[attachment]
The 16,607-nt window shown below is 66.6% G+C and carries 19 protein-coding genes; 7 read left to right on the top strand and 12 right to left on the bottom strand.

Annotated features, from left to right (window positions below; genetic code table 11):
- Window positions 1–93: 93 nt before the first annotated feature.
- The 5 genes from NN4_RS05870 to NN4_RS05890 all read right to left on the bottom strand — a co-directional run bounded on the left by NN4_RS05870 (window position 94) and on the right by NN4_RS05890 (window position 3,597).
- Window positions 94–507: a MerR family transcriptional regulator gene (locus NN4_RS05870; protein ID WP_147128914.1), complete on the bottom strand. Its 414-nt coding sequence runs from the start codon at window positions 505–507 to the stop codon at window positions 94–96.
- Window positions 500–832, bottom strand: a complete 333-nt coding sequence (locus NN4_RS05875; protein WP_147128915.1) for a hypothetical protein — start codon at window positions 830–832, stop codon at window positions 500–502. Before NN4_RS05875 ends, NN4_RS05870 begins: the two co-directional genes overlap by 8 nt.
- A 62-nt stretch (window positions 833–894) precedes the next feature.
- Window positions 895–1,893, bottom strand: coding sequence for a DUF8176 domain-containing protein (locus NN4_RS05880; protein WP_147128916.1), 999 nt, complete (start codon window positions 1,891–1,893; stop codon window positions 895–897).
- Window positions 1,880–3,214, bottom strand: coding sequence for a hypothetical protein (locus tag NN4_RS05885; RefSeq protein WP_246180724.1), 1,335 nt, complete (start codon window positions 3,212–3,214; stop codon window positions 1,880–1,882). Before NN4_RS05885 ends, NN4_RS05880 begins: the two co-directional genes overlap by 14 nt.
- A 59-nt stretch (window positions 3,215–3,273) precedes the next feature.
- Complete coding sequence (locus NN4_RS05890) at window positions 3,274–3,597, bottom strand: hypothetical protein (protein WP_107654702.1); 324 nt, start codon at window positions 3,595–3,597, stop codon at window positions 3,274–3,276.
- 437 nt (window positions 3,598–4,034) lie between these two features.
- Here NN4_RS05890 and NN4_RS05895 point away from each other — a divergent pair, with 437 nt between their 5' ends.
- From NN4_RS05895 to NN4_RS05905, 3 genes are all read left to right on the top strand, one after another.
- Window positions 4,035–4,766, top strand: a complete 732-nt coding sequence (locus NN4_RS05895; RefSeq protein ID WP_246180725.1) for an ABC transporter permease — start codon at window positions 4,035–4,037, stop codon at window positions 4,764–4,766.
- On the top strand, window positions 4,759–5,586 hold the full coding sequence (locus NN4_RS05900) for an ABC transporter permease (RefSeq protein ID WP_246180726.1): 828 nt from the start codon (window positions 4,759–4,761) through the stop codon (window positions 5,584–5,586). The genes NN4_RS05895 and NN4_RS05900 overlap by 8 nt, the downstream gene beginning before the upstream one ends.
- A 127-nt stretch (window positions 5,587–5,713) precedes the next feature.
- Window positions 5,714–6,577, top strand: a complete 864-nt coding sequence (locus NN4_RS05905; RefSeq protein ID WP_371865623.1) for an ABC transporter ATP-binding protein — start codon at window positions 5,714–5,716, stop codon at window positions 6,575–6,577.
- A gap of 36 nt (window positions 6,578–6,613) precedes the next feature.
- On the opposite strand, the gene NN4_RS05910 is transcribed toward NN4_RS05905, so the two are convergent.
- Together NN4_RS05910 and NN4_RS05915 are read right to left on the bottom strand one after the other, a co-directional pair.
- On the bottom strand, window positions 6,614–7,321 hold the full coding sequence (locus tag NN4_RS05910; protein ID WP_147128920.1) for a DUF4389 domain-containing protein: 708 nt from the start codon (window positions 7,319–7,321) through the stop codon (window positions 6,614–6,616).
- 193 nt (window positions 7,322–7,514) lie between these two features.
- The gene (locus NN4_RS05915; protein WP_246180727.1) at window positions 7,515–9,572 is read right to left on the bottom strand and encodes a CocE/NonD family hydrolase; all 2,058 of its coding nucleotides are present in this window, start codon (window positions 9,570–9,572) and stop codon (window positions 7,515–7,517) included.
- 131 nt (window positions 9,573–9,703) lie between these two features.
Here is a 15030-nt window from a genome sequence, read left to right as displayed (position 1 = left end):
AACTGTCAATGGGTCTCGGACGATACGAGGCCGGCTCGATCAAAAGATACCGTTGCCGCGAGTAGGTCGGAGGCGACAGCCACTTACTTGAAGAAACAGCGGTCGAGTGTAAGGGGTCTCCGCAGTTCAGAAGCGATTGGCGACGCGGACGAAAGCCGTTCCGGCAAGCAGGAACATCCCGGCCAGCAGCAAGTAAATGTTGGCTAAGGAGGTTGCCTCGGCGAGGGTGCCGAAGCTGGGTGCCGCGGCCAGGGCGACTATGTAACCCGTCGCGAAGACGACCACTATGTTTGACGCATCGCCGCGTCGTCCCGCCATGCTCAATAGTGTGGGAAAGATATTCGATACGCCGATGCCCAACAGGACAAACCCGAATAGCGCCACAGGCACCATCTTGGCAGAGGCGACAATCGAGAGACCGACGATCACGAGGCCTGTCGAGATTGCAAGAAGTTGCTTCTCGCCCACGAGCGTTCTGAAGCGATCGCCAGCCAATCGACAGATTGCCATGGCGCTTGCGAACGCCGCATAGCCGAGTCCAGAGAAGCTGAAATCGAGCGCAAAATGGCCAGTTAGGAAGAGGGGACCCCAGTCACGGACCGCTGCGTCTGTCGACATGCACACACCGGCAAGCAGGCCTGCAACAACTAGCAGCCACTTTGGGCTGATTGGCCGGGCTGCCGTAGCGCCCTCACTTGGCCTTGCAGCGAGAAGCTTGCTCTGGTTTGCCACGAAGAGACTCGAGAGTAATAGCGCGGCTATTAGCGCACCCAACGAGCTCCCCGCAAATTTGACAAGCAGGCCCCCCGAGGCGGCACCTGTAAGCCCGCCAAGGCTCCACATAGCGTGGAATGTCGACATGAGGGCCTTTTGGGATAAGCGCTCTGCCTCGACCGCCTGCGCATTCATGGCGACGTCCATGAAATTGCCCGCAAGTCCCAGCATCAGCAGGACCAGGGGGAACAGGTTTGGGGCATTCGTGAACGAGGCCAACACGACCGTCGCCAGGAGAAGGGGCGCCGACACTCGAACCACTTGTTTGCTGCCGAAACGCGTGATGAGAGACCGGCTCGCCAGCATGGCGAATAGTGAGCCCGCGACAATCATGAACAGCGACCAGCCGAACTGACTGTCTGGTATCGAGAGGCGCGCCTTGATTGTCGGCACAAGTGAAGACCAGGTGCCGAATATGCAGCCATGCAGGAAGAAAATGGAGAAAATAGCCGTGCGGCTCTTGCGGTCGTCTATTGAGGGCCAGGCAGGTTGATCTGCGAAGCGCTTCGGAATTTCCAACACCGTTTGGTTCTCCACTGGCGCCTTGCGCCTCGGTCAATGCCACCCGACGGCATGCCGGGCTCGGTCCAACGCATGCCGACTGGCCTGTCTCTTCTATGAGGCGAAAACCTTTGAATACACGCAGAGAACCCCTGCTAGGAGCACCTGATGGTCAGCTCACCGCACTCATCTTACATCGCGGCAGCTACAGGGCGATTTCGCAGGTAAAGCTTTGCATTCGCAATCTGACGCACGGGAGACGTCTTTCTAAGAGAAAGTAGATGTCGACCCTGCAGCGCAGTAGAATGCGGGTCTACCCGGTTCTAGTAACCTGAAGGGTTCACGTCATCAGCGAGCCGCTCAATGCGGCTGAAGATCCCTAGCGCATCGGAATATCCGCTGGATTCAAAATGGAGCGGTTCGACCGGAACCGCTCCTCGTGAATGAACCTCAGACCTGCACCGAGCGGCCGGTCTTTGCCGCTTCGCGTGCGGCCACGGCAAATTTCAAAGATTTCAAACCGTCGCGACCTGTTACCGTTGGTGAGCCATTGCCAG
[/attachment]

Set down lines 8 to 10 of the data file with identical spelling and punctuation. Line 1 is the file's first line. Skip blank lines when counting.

- Window positions 895–1,893, bottom strand: coding sequence for a DUF8176 domain-containing protein (locus NN4_RS05880; protein WP_147128916.1), 999 nt, complete (start codon window positions 1,891–1,893; stop codon window positions 895–897).
- Window positions 1,880–3,214, bottom strand: coding sequence for a hypothetical protein (locus tag NN4_RS05885; RefSeq protein WP_246180724.1), 1,335 nt, complete (start codon window positions 3,212–3,214; stop codon window positions 1,880–1,882). Before NN4_RS05885 ends, NN4_RS05880 begins: the two co-directional genes overlap by 14 nt.
- A 59-nt stretch (window positions 3,215–3,273) precedes the next feature.